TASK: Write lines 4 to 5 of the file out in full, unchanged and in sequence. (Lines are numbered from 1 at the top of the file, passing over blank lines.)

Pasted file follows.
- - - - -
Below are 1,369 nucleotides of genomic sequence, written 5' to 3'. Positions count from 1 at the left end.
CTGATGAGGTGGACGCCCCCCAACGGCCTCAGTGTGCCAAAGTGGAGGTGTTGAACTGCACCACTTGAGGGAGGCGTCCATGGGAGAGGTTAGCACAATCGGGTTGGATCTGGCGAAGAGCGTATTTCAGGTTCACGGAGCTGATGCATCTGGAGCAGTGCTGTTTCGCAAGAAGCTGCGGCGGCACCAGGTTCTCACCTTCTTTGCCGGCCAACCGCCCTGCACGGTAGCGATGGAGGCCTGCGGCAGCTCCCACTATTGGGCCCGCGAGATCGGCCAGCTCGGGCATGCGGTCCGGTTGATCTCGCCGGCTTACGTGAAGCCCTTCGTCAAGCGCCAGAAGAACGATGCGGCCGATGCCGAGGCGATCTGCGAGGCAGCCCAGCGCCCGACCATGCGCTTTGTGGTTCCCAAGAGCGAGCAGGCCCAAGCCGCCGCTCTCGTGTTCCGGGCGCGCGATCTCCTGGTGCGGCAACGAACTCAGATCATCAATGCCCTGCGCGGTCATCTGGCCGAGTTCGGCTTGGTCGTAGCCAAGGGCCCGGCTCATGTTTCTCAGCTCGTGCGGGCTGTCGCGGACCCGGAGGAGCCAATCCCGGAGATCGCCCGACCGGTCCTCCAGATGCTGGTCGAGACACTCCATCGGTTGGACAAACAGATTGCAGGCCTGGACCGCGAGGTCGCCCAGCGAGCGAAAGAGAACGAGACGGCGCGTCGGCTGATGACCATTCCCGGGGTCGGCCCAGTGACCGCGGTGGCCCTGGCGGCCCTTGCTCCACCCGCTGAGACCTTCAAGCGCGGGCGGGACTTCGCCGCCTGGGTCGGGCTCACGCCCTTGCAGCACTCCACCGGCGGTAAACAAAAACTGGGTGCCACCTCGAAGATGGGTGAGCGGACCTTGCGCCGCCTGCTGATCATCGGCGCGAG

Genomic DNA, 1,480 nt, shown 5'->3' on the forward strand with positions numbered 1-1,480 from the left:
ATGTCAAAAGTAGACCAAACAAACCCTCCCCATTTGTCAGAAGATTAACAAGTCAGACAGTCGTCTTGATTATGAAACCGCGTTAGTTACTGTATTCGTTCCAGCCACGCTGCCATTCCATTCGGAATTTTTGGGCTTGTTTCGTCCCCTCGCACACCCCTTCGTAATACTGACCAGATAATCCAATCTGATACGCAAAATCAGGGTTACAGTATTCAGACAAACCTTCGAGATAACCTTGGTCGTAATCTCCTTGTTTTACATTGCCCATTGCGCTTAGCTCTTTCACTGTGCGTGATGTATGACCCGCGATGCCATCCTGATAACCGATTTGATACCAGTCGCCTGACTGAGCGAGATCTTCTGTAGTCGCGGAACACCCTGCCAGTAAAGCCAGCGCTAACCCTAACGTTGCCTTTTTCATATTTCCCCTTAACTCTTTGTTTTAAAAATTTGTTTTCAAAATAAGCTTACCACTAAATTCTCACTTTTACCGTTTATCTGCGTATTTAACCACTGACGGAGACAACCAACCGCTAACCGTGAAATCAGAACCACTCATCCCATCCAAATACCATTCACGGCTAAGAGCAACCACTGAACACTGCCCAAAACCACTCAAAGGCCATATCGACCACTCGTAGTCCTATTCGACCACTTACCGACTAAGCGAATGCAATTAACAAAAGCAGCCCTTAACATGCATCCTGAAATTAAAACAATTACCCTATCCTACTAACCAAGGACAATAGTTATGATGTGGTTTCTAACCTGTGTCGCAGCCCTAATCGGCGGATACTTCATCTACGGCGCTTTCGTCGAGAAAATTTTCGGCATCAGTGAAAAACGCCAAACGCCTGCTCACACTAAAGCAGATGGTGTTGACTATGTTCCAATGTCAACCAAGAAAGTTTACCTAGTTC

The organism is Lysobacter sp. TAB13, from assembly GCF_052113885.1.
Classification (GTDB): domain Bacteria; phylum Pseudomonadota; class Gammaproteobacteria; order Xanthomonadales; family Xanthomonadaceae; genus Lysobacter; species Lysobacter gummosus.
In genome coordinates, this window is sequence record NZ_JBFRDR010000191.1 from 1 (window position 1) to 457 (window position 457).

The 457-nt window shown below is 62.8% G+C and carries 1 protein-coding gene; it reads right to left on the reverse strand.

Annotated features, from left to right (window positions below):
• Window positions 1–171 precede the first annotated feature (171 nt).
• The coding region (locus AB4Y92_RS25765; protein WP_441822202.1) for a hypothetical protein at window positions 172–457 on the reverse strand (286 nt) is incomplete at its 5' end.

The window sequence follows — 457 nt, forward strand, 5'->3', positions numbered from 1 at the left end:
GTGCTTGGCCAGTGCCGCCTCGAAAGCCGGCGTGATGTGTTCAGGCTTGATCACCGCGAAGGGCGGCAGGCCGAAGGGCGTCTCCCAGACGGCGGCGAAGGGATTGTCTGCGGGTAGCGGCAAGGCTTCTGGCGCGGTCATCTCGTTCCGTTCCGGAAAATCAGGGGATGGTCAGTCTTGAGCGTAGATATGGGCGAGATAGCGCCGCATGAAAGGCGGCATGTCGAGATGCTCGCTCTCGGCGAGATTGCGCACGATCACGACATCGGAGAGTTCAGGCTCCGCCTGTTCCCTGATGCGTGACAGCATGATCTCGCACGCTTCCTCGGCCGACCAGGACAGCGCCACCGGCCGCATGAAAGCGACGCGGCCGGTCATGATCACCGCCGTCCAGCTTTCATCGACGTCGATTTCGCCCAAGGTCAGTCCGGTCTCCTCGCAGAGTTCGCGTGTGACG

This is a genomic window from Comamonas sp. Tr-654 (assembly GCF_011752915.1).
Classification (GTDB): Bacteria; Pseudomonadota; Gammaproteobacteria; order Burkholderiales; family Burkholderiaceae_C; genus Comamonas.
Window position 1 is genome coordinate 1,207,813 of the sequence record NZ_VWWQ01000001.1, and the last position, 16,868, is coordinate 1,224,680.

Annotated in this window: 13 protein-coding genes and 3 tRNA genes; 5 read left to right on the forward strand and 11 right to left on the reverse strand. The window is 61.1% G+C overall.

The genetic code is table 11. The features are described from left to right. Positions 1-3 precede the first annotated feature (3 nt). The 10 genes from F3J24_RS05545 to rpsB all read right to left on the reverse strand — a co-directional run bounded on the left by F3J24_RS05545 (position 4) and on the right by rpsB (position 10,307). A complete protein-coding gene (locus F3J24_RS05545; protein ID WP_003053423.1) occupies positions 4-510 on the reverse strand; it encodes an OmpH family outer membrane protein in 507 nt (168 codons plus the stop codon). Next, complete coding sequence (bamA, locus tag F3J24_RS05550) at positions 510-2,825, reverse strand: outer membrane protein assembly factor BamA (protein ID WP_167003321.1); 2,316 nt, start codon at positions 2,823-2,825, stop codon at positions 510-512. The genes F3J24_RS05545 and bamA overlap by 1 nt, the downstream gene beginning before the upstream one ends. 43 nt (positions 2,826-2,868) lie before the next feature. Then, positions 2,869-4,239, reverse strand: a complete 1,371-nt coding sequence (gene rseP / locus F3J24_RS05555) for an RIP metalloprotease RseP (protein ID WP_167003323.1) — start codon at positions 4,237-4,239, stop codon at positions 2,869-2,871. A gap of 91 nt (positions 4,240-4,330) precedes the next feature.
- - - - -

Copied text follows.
ATGTCAAAAGTAGACCAAACAAACCCTCCCCATTTGTCAGAAGATTAACAAGTCAGACAGTCGTCTTGATTATGAAACCGCGTTAGTTACTGTATTCGTTCCAGCCACGCTGCCATTCCATTCGGAATTTTTGGGCTTGTTTCGTCCCCTCGCACACCCCTTCGTAATACTGACCAGATAATCCAATCTGATACGCAAAATCAGGGTTACAGTATTCAGACAAACCTTCGAGATAACCTTGGTCGTAATCTCCTTGTTTTACATTGCCCATTGCGCTTAGCTCTTTCACTGTGCGTGATGTATGACCCGCGATGCCATCCTGATAACCGATTTGATACCAGTCGCCTGACTGAGCGAGATCTTCTGTAGTCGCGGAACACCCTGCCAGTAAAGCCAGCGCTAACCCTAACGTTGCCTTTTTCATATTTCCCCTTAACTCTTTGTTTTAAAAATTTGTTTTCAAAATAAGCTTACCACTAAATTCTCACTTTTACCGTTTATCTGCGTATTTAACCACTGACGGAGACAACCAACCGCTAACCGTGAAATCAGAACCACTCATCCCATCCAAATACCATTCACGGCTAAGAGCAACCACTGAACACTGCCCAAAACCACTCAAAGGCCATATCGACCACTCGTAGTCCTATTCGACCACTTACCGACTAAGCGAATGCAATTAACAAAAGCAGCCCTTAACATGCATCCTGAAATTAAAACAATTACCCTATCCTACTAACCAAGGACAATAGTTATGATGTGGTTTCTAACCTGTGTCGCAGCCCTAATCGGCGGATACTTCATCTACGGCGCTTTCGTCGAGAAAATTTTCGGCATCAGTGAAAAACGCCAAACGCCTGCTCACACTAAAGCAGATGGTGTTGACTATGTTCCAATGTCAACCAAGAAAGTTTACCTAGTTC

The organism is Lysobacter sp. TAB13, from assembly GCF_052113885.1.